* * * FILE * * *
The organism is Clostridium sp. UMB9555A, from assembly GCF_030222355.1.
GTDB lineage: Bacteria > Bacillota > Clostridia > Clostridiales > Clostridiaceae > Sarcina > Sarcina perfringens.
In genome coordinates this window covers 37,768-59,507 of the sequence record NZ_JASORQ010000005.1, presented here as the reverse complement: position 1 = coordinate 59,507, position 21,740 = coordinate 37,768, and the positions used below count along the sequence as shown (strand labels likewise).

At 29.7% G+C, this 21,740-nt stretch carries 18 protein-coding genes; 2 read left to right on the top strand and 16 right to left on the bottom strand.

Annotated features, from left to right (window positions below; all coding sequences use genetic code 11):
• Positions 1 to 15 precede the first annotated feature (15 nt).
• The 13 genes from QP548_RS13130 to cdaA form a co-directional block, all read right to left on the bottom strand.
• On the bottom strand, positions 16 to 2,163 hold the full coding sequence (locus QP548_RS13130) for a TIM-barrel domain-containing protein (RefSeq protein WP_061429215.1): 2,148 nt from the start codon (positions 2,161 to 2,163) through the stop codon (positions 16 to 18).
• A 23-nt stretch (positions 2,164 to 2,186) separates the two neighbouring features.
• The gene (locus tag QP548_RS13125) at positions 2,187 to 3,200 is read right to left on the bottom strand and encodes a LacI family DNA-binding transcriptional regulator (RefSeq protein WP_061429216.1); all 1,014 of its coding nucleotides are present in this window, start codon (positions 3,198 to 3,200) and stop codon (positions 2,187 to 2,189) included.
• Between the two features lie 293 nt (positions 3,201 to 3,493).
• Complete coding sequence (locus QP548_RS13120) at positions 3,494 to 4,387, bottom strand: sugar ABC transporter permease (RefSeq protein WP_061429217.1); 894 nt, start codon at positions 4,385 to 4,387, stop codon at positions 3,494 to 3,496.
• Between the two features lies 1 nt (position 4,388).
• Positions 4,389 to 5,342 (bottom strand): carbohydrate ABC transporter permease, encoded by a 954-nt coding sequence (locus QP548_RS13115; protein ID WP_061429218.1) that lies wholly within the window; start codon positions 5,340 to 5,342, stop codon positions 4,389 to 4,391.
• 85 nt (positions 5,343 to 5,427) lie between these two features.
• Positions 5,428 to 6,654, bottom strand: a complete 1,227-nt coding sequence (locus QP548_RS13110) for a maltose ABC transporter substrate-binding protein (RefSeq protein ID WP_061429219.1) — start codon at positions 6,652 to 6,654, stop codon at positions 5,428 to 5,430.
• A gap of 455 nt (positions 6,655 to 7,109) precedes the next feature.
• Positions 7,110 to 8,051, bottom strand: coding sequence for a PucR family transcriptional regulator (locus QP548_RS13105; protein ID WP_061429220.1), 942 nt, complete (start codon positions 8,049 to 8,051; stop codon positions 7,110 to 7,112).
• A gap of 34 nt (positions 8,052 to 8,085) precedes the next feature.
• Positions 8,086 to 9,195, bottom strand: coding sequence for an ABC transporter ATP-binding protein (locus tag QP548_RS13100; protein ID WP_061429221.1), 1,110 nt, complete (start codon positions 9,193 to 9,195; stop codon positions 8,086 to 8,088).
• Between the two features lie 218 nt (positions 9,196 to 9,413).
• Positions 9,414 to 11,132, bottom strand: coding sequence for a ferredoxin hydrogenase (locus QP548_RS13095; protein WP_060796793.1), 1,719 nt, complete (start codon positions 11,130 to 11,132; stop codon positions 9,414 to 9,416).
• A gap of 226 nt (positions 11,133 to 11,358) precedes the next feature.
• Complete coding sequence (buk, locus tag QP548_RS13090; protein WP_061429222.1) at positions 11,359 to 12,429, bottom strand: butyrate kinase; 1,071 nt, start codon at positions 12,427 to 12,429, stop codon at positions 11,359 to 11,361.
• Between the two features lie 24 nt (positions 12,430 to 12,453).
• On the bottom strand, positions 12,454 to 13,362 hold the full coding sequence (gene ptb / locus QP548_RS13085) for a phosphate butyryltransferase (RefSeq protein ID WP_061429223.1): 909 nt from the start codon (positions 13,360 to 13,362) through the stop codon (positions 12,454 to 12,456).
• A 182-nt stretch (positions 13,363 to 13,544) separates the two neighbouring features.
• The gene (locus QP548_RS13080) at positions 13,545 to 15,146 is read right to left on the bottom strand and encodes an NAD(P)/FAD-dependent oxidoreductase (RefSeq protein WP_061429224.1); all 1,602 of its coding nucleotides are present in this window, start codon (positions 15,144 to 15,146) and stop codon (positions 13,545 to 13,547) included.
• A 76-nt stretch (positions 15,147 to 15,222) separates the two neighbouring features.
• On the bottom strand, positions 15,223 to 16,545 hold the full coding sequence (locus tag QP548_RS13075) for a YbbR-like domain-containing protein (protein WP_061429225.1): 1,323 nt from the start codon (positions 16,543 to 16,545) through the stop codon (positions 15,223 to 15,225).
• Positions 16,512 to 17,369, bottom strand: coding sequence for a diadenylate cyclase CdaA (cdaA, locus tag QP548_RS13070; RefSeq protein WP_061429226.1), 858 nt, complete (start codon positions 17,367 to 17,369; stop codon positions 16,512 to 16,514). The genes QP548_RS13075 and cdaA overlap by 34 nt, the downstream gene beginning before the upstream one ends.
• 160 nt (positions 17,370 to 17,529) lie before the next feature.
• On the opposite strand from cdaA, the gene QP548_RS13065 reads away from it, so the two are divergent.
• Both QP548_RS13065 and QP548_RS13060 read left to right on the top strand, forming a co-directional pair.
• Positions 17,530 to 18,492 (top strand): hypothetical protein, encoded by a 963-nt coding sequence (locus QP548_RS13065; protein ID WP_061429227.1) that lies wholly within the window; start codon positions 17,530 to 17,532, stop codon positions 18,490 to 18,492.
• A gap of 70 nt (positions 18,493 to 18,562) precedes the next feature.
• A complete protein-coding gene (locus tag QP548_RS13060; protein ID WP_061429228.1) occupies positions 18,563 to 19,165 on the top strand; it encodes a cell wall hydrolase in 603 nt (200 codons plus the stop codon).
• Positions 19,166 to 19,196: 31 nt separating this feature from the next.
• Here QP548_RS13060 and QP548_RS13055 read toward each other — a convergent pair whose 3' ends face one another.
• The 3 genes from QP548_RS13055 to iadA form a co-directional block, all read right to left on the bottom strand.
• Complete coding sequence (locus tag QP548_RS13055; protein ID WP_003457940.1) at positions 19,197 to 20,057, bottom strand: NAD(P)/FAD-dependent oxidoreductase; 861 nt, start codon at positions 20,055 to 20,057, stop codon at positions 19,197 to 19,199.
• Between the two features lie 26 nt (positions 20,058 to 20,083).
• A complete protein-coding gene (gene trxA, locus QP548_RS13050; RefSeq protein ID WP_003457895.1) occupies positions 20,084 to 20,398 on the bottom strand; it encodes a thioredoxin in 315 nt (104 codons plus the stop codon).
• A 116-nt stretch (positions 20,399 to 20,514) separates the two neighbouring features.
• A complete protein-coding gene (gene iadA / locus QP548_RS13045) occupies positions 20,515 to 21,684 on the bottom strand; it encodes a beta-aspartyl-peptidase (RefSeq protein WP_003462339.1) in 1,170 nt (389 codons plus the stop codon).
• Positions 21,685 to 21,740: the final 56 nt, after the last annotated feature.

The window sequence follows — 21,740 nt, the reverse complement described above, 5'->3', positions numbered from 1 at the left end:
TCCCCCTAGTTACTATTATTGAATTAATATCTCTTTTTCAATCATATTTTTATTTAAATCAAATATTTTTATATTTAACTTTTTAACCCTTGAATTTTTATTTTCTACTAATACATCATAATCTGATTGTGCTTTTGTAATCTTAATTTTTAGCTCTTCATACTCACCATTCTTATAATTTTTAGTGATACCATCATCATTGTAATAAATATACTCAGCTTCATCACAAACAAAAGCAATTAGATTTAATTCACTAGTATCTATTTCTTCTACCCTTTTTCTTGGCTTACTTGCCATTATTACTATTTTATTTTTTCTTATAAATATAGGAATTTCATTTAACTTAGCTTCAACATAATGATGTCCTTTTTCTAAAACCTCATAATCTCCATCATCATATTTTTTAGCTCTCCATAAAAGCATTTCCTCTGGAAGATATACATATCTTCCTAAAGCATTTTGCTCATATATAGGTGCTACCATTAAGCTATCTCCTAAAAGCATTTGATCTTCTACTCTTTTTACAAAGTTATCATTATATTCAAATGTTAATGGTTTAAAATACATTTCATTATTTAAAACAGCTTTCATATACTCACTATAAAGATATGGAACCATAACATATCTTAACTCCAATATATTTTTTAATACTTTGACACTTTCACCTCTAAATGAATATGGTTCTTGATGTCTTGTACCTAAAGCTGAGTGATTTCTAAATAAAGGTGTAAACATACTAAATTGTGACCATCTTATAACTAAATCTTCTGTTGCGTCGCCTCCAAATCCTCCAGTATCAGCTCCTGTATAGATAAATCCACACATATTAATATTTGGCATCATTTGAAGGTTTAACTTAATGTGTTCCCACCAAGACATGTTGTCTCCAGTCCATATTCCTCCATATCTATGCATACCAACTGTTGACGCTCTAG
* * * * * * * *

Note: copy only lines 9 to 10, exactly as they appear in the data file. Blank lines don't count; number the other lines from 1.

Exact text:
• A 23-nt stretch (positions 2,164 to 2,186) separates the two neighbouring features.
• The gene (locus tag QP548_RS13125) at positions 2,187 to 3,200 is read right to left on the bottom strand and encodes a LacI family DNA-binding transcriptional regulator (RefSeq protein WP_061429216.1); all 1,014 of its coding nucleotides are present in this window, start codon (positions 3,198 to 3,200) and stop codon (positions 2,187 to 2,189) included.